David Lingmerth - Left Leg Impact Position

Congrats to David Lingmerth on his playoff victory at the 2015 Memorial tournament. Why is that we see so many golf professionals sustain swing related injuries year after year? Is it because golf instruction has always lacked one really important concept of protecting the body and it's joints? You betcha! In this video, I'll show you how a particular David Lingmerth impact position could lead to an injury down the road. I'll also show you the importance of neutral joint alignment in the golf swing and how it could save you from a possible hip or knee surgery.

  • Watch determing proper stance width to define neutral joint alignment. 
  • Make sure your lead side does not go beyond NJA at impact. This can stress the hip and the knee. 

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Lynn
WOW! Who is that on the right? Amazing swing, technically perfect!
September 7, 2016
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Craig (Certified RST Instructor)
Hey Lynn. That's Chuck .
September 8, 2016
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erik
47 year old right handed golfer who recently tore my ACL and partial tear of MCL in left knee. The MCL is healing, and I'm PT'ing for the left. Hoping to avoid surgery. Are there any adjustments to the set up (more flare in left foot?) or golf swing that someone with these injuries should keep in mind? One of my swing flaws is failing to transfer weight onto the left side and now I'm worried that this injury will have me holding back on my right side. Doctors tell me that golf shouldn't be a problem with a torn ACL, but still...can't get it out of my head and looking for some feedback from you guys.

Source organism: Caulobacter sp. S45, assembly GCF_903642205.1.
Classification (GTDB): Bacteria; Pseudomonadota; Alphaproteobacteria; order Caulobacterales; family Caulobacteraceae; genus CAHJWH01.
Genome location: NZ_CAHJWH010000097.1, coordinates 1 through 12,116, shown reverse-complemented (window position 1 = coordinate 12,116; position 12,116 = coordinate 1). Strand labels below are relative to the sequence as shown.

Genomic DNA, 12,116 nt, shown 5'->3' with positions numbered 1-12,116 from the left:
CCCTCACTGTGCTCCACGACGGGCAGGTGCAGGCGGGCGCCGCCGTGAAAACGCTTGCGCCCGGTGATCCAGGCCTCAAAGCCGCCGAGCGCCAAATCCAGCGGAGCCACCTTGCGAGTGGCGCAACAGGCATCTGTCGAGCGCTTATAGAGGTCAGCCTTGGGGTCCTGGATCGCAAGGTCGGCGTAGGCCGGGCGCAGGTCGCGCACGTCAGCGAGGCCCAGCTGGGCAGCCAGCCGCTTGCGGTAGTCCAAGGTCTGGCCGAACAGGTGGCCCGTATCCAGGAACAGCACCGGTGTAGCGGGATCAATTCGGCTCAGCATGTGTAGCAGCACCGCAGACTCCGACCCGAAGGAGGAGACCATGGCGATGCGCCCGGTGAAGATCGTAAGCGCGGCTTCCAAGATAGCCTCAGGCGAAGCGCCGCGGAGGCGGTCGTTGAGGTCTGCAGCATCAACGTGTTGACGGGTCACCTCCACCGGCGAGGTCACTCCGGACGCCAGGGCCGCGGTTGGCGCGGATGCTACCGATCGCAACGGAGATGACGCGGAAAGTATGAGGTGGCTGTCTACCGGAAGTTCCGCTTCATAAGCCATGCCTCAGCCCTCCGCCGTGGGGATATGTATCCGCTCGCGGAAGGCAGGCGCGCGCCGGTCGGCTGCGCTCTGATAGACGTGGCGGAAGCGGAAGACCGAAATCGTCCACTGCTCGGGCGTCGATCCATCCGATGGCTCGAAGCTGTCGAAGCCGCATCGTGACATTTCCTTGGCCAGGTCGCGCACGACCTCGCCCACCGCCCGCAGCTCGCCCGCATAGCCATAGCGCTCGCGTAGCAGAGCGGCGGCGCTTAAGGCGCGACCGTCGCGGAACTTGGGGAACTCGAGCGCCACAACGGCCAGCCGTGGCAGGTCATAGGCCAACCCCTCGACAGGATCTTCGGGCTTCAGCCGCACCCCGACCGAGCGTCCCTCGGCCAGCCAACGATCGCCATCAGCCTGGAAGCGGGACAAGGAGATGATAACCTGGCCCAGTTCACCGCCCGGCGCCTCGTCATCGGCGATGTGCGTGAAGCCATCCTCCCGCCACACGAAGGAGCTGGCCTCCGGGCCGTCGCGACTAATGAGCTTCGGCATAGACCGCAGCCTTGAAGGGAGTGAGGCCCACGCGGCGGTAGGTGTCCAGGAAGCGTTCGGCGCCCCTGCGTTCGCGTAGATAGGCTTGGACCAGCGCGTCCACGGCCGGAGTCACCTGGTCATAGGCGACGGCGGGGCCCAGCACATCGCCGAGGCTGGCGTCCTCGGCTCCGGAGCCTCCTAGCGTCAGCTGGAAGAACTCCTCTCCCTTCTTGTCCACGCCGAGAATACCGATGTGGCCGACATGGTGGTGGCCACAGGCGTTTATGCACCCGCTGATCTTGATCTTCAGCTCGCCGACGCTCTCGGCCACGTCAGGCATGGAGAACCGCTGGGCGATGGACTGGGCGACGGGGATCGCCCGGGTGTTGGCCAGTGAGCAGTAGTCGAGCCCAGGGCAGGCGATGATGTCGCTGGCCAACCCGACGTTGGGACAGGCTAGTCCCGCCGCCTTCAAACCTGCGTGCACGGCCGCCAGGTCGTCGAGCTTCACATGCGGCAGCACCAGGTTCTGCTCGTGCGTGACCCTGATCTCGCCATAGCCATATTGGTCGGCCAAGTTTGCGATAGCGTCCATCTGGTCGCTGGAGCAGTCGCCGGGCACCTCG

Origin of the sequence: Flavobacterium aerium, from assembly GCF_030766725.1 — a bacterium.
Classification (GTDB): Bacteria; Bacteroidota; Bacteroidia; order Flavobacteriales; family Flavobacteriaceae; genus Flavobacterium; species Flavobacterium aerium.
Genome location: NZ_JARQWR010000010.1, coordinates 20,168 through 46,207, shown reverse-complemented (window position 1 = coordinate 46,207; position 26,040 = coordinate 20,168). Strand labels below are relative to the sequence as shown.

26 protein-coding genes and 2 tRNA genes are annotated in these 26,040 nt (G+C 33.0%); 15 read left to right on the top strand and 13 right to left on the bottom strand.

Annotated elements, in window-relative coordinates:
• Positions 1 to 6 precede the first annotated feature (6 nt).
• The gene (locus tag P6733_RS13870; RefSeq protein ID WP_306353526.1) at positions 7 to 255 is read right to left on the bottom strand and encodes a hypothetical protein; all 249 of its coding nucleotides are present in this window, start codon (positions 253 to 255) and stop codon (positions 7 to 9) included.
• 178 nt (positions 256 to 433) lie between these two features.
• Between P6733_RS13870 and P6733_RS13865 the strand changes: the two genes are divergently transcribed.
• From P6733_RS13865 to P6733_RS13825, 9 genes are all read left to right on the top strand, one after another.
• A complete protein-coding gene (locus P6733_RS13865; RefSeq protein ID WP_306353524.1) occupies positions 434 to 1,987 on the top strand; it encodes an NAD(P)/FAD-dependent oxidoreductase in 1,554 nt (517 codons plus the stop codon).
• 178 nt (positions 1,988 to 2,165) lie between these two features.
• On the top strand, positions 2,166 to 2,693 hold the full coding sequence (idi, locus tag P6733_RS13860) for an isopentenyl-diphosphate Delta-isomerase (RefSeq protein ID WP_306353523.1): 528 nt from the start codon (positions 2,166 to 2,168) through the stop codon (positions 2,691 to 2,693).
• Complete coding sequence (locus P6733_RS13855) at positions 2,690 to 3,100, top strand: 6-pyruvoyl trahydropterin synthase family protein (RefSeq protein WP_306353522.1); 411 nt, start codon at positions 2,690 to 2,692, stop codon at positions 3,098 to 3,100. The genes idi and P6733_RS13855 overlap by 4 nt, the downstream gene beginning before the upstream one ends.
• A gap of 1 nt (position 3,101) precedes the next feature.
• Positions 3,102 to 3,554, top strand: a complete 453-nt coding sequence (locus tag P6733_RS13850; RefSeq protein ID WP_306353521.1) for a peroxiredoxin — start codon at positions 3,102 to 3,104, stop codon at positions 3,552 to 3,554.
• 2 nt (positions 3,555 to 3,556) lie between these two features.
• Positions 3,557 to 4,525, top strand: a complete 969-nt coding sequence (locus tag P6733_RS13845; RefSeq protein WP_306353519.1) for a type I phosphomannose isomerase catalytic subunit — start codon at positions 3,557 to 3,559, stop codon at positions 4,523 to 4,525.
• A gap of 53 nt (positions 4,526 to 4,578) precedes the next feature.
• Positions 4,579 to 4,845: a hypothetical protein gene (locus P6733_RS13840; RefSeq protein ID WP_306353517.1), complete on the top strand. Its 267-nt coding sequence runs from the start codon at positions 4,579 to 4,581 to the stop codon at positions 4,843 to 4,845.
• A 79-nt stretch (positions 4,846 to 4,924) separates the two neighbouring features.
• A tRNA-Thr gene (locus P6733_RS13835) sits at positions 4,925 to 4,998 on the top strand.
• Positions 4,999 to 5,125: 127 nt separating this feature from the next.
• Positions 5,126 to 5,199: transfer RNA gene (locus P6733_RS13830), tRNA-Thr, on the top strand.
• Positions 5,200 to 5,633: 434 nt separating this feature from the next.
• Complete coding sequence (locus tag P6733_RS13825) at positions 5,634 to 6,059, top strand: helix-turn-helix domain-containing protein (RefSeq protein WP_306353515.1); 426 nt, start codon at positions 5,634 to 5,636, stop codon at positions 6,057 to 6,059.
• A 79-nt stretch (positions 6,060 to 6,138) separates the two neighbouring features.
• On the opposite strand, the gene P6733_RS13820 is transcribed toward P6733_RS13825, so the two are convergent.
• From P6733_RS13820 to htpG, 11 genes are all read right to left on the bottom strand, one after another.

March 20, 2016
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Craig (Certified RST Instructor)
Hello Erik. I'm sorry to hear about your ailments with the left knee. Technically, we should be able to transfer the weight and keep you pain free. Some knowledge and understanding the positions will get us off the right foot (no pun intended, but kinda worked out). Take a look at a few videos for me. Should You Splay Your Feet, Preventing Hip Pain, Fixing Your Weight Transfer, Face One Impact Alignments and Weight Shift Video Part 1. The big keys for you will be getting into a stacked position over the lead ankle joint, not pushing from the trail side beyond NJA and having good stability by using the glutes to shy away from too much lateral hip slide.
March 21, 2016
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Martin